Thursday, July 31, 2008

Politicians Just Don't Get It!

You and I have an income which is generally fixed and determined by our earned income. We have a budget that is composed of both fixed and variable expenses ... and if we're lucky, a line item somewhere for a bit of savings. We have to work within that budget or risk bouncing checks, and experiencing repossessions,and foreclosures ... or worse, legal actions that could land us in jail. If it looks like we'd have a deficit, we cut back on our spending and/or go out and get a second job. The point I'm trying to make is that we actually work to earn additional income to cover any projected outlays beyond our budget.

It seems that politicians can't comprehend those principles. What applies to us should apply equally to them, but that just doesn't seem to be the case. Over the last 8 years, it's become quite apparent that they believe they have an inexhaustible wallet from which they can frivolously waste taxpayer monies on every little pet project they can think up, as well as continue wasting it on a war that most of us believe we NEVER should have started in the first place. Whenever they want to spend more money, they don't have to go out and get another job or two, they just raise the debt ceiling and then begin spending more money. Since Bush and his cronies took office, they've
raised the debt ceiling 5 times and they're looking at raising the debt ceiling again before the end of the year:

  • 06/28/2002 S. 2578 Public Law 107-199: Increased from $5,950 Trillion to $6,400 Trillion
  • 05/27/2003 H.J. Res. 51 Public Law 108-24: Increased from $6,400 Trillion to $7,384 Trillion
  • 11/19/2004 S. 2986 Public Law 108-415: Increased from $7,384 Trillion to $8,184 Trillion
  • 03/20/2006 H.J. Res. 47 Public Law 109-182: Increased from $8,184 Trillion to $8,965 Trillion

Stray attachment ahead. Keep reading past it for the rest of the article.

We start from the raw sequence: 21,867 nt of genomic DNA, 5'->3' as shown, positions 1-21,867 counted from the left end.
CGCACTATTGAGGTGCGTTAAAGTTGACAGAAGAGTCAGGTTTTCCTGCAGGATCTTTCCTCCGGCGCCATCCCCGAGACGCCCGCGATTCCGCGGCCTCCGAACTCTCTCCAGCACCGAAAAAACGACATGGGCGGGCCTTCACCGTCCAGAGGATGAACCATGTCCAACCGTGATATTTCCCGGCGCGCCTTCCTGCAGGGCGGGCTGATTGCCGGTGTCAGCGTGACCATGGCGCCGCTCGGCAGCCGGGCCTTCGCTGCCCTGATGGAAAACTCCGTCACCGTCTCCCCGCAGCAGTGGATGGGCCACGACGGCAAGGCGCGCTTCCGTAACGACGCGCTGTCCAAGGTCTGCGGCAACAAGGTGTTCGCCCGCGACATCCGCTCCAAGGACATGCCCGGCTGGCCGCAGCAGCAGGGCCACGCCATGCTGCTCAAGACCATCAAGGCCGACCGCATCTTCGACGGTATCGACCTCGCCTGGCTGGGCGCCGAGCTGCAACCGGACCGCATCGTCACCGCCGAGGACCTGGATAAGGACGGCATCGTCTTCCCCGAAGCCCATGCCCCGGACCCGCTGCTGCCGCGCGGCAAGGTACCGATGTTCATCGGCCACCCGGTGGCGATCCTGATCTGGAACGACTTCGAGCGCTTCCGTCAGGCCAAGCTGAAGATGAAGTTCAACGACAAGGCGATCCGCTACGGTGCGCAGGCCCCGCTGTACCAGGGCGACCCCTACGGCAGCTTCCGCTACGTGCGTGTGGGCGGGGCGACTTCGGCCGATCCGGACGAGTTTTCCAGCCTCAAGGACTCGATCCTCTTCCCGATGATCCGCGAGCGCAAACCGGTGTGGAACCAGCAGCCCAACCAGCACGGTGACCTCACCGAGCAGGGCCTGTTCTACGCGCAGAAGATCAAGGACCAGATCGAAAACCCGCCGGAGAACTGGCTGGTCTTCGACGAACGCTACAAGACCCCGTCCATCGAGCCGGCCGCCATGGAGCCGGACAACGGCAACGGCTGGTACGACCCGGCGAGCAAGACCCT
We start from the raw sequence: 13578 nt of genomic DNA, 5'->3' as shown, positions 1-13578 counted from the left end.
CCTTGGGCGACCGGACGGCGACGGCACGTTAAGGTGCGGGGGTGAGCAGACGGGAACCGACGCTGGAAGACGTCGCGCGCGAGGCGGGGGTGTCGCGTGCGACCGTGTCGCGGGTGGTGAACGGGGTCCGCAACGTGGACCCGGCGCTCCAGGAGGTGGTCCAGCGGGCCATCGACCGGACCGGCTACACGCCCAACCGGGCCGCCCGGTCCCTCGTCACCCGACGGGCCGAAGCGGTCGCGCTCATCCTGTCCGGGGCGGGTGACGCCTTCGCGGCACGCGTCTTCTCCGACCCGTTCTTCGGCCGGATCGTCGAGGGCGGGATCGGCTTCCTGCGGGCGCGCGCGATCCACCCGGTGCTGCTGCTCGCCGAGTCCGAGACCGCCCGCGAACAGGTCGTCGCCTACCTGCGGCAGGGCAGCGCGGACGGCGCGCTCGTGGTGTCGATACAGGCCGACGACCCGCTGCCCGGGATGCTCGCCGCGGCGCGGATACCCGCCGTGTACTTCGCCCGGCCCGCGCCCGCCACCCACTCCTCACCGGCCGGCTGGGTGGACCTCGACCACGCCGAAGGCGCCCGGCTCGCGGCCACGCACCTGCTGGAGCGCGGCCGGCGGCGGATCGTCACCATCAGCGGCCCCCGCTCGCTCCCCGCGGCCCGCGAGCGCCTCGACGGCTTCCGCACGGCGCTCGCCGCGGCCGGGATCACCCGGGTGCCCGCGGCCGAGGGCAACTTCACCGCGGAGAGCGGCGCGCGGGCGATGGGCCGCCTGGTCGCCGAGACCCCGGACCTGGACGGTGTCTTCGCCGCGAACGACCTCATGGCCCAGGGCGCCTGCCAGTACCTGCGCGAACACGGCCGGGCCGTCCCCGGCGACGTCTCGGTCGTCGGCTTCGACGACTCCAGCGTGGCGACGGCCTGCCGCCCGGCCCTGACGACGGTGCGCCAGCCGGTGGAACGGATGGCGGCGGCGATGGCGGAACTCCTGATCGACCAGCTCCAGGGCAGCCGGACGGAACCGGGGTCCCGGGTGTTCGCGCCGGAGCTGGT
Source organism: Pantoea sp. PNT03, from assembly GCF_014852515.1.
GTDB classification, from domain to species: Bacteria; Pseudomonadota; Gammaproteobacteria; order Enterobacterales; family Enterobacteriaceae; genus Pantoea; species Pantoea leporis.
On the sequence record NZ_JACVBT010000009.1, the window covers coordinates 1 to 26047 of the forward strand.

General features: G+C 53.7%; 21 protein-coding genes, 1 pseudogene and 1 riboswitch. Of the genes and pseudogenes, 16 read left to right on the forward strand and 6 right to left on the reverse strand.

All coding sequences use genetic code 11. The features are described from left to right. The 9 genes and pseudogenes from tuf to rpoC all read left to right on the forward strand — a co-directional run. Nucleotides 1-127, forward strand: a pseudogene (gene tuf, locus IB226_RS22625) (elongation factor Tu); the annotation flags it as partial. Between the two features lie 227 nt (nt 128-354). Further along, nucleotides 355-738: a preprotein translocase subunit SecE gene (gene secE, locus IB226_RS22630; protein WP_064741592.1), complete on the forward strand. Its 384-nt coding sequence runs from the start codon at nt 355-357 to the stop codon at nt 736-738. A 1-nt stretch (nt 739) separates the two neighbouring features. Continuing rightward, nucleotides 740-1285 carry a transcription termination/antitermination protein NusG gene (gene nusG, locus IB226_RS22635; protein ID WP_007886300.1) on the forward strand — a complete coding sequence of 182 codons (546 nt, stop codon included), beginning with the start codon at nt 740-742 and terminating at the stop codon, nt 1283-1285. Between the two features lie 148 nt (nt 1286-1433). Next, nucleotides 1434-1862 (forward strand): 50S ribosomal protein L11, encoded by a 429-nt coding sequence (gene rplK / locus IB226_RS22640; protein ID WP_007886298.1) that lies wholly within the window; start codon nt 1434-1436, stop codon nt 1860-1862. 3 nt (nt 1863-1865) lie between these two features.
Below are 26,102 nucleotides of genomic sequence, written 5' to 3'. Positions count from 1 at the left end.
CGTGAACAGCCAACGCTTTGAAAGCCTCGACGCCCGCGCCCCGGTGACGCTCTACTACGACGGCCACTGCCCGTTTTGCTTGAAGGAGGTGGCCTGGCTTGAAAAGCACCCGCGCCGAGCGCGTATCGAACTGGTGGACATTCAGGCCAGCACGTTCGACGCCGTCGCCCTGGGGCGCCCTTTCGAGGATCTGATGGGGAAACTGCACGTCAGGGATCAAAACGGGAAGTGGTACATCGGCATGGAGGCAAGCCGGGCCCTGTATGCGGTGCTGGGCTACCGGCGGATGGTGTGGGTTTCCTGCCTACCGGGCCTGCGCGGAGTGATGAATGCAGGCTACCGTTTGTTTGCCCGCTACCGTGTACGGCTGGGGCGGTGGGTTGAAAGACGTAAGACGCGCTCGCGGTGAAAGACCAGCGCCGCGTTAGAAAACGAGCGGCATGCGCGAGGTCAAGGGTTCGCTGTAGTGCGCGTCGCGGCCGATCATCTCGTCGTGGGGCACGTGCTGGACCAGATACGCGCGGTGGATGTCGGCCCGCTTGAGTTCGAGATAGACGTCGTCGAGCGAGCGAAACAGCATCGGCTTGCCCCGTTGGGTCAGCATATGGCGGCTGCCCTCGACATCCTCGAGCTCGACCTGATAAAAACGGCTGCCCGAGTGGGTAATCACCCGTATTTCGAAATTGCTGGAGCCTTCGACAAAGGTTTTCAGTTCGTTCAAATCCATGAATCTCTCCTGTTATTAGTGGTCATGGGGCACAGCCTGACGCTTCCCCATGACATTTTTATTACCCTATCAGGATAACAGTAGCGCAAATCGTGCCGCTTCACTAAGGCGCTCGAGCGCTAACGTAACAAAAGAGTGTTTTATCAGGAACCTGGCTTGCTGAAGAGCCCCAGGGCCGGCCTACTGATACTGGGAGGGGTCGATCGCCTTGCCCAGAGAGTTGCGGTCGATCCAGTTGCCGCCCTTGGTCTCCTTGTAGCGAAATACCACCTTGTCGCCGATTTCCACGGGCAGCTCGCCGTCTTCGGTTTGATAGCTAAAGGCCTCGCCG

• 09/29/2007 H.J. Res. 43 Public Law 110-24: Increased from $8,965 Trillion to $9,815 Trillion
  • Proposed: H.J. Res 92 would increase the debt ceiling to $10,615,000,000,000.00 (Introduced 6/5/2008)

According to GovTrack.US, H.J. Res 92 is scheduled for debate, though I haven't seen anything yet that might indicate when it would come to the floor for that debate and vote.

If that news isn't bad enough, the Washington Post recently reported that, "the federal budget deficit will grow to a record $482 billion in the fiscal year that begins in October, ..." Keep in mind that that's just the currently-proposed budget! If out-of-control earmark spending continues at its rampant pace, deficit spending will rise well beyond $500 Billion, requiring yet another increase in the debt ceiling.

If you've been listening to what McCain and Obama are proposing in terms of new and additional spending, whoever is elected will need to significantly raise taxes as well as raise the debt ceiling to make it through just 2009, let alone the rest of his term. Though McCain claims he'll not raise taxes, he'll soon find that there is no other way to get past the legacy of debt left behind by the Bush Administration. Obama has been careful not make such a claim and, in fact, has indicated he would allow the Bush tax cuts to expire, thus automatically increasing taxes. But, given the current financial strain on family budgets, that action alone could do serious harm to many families' abilities to live within their budgets.

from Treasury

I want a better choice! As I see it, this election is just more of the same old politics. Republicans want more of the same failed policies that have doubled the national debt over the last eight years and generated record budgetary deficits. Democrats want to introduce massive social programs for which there is no available budgetary slack to fund them. Once again, I find myself faced with making the same old choice of having to vote for the lesser of the two evils.